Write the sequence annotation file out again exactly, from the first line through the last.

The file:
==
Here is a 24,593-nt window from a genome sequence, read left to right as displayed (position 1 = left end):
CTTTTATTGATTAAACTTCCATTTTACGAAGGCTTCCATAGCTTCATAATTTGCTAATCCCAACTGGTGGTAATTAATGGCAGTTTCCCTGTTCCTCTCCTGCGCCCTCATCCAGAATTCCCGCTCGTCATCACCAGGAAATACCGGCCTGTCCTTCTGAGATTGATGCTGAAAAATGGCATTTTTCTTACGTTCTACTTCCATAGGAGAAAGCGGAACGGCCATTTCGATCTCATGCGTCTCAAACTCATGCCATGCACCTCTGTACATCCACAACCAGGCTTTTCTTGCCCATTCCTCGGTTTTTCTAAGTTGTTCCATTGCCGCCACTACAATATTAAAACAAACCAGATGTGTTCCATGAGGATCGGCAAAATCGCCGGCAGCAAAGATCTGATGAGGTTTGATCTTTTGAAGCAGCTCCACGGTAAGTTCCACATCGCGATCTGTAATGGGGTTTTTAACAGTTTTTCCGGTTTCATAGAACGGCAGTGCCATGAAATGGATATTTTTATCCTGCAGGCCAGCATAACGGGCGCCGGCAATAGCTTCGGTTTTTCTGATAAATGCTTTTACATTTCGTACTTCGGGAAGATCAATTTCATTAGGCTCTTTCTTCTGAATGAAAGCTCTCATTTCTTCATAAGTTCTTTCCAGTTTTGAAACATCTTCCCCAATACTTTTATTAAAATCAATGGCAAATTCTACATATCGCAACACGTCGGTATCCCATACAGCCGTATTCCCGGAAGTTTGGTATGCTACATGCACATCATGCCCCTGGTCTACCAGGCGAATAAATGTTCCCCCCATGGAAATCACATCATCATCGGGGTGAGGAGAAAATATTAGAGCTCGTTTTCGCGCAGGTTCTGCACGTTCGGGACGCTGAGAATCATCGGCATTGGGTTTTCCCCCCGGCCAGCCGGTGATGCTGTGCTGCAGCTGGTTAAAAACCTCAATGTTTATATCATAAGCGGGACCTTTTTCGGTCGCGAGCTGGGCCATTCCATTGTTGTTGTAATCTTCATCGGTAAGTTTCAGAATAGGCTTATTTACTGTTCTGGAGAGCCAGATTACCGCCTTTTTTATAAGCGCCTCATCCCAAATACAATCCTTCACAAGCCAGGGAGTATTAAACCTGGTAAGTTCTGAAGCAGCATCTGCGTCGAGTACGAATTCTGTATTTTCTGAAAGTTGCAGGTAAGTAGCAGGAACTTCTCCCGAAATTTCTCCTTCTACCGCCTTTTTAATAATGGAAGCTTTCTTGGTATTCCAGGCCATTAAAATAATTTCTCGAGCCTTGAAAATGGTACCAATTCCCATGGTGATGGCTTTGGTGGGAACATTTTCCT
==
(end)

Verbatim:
Here is a 24,593-nt window from a genome sequence, read left to right as displayed (position 1 = left end):
CTTTTATTGATTAAACTTCCATTTTACGAAGGCTTCCATAGCTTCATAATTTGCTAATCCCAACTGGTGGTAATTAATGGCAGTTTCCCTGTTCCTCTCCTGCGCCCTCATCCAGAATTCCCGCTCGTCATCACCAGGAAATACCGGCCTGTCCTTCTGAGATTGATGCTGAAAAATGGCATTTTTCTTACGTTCTACTTCCATAGGAGAAAGCGGAACGGCCATTTCGATCTCATGCGTCTCAAACTCATGCCATGCACCTCTGTACATCCACAACCAGGCTTTTCTTGCCCATTCCTCGGTTTTTCTAAGTTGTTCCATTGCCGCCACTACAATATTAAAACAAACCAGATGTGTTCCATGAGGATCGGCAAAATCGCCGGCAGCAAAGATCTGATGAGGTTTGATCTTTTGAAGCAGCTCCACGGTAAGTTCCACATCGCGATCTGTAATGGGGTTTTTAACAGTTTTTCCGGTTTCATAGAACGGCAGTGCCATGAAATGGATATTTTTATCCTGCAGGCCAGCATAACGGGCGCCGGCAATAGCTTCGGTTTTTCTGATAAATGCTTTTACATTTCGTACTTCGGGAAGATCAATTTCATTAGGCTCTTTCTTCTGAATGAAAGCTCTCATTTCTTCATAAGTTCTTTCCAGTTTTGAAACATCTTCCCCAATACTTTTATTAAAATCAATGGCAAATTCTACATATCGCAACACGTCGGTATCCCATACAGCCGTATTCCCGGAAGTTTGGTATGCTACATGCACATCATGCCCCTGGTCTACCAGGCGAATAAATGTTCCCCCCATGGAAATCACATCATCATCGGGGTGAGGAGAAAATATTAGAGCTCGTTTTCGCGCAGGTTCTGCACGTTCGGGACGCTGAGAATCATCGGCATTGGGTTTTCCCCCCGGCCAGCCGGTGATGCTGTGCTGCAGCTGGTTAAAAACCTCAATGTTTATATCATAAGCGGGACCTTTTTCGGTCGCGAGCTGGGCCATTCCATTGTTGTTGTAATCTTCATCGGTAAGTTTCAGAATAGGCTTATTTACTGTTCTGGAGAGCCAGATTACCGCCTTTTTTATAAGCGCCTCATCCCAAATACAATCCTTCACAAGCCAGGGAGTATTAAACCTGGTAAGTTCTGAAGCAGCATCTGCGTCGAGTACGAATTCTGTATTTTCTGAAAGTTGCAGGTAAGTAGCAGGAACTTCTCCCGAAATTTCTCCTTCTACCGCCTTTTTAATAATGGAAGCTTTCTTGGTATTCCAGGCCATTAAAATAATTTCTCGAGCCTTGAAAATGGTACCAATTCCCATGGTGATGGCTTTGGTGGGAACATTTTCCT